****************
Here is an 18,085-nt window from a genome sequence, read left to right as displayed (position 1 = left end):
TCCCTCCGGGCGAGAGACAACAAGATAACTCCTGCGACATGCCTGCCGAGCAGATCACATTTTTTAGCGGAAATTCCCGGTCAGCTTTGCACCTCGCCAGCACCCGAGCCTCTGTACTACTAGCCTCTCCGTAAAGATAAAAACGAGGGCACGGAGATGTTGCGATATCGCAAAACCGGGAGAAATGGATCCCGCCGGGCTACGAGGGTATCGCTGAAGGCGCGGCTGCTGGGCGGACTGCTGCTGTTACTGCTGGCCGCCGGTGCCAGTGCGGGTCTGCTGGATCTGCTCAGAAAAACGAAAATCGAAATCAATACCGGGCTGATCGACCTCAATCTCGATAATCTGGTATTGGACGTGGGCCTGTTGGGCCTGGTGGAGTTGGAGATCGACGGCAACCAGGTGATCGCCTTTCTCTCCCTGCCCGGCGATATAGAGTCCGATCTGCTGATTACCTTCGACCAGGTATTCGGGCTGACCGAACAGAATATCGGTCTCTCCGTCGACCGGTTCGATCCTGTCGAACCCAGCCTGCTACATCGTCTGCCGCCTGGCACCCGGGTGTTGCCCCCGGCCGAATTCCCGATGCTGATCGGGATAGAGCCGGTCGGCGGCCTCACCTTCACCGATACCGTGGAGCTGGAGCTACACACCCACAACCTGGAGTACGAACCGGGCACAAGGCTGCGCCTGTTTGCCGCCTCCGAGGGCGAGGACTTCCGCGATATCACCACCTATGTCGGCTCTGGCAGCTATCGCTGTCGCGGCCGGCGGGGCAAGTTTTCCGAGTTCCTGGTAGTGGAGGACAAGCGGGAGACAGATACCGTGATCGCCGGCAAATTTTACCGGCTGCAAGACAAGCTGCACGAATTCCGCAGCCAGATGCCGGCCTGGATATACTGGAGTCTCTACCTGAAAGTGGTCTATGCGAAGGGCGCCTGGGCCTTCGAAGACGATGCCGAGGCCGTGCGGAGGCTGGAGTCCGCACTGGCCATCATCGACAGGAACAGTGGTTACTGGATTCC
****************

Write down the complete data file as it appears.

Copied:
Here is an 18,085-nt window from a genome sequence, read left to right as displayed (position 1 = left end):
TCCCTCCGGGCGAGAGACAACAAGATAACTCCTGCGACATGCCTGCCGAGCAGATCACATTTTTTAGCGGAAATTCCCGGTCAGCTTTGCACCTCGCCAGCACCCGAGCCTCTGTACTACTAGCCTCTCCGTAAAGATAAAAACGAGGGCACGGAGATGTTGCGATATCGCAAAACCGGGAGAAATGGATCCCGCCGGGCTACGAGGGTATCGCTGAAGGCGCGGCTGCTGGGCGGACTGCTGCTGTTACTGCTGGCCGCCGGTGCCAGTGCGGGTCTGCTGGATCTGCTCAGAAAAACGAAAATCGAAATCAATACCGGGCTGATCGACCTCAATCTCGATAATCTGGTATTGGACGTGGGCCTGTTGGGCCTGGTGGAGTTGGAGATCGACGGCAACCAGGTGATCGCCTTTCTCTCCCTGCCCGGCGATATAGAGTCCGATCTGCTGATTACCTTCGACCAGGTATTCGGGCTGACCGAACAGAATATCGGTCTCTCCGTCGACCGGTTCGATCCTGTCGAACCCAGCCTGCTACATCGTCTGCCGCCTGGCACCCGGGTGTTGCCCCCGGCCGAATTCCCGATGCTGATCGGGATAGAGCCGGTCGGCGGCCTCACCTTCACCGATACCGTGGAGCTGGAGCTACACACCCACAACCTGGAGTACGAACCGGGCACAAGGCTGCGCCTGTTTGCCGCCTCCGAGGGCGAGGACTTCCGCGATATCACCACCTATGTCGGCTCTGGCAGCTATCGCTGTCGCGGCCGGCGGGGCAAGTTTTCCGAGTTCCTGGTAGTGGAGGACAAGCGGGAGACAGATACCGTGATCGCCGGCAAATTTTACCGGCTGCAAGACAAGCTGCACGAATTCCGCAGCCAGATGCCGGCCTGGATATACTGGAGTCTCTACCTGAAAGTGGTCTATGCGAAGGGCGCCTGGGCCTTCGAAGACGATGCCGAGGCCGTGCGGAGGCTGGAGTCCGCACTGGCCATCATCGACAGGAACAGTGGTTACTGGATTCC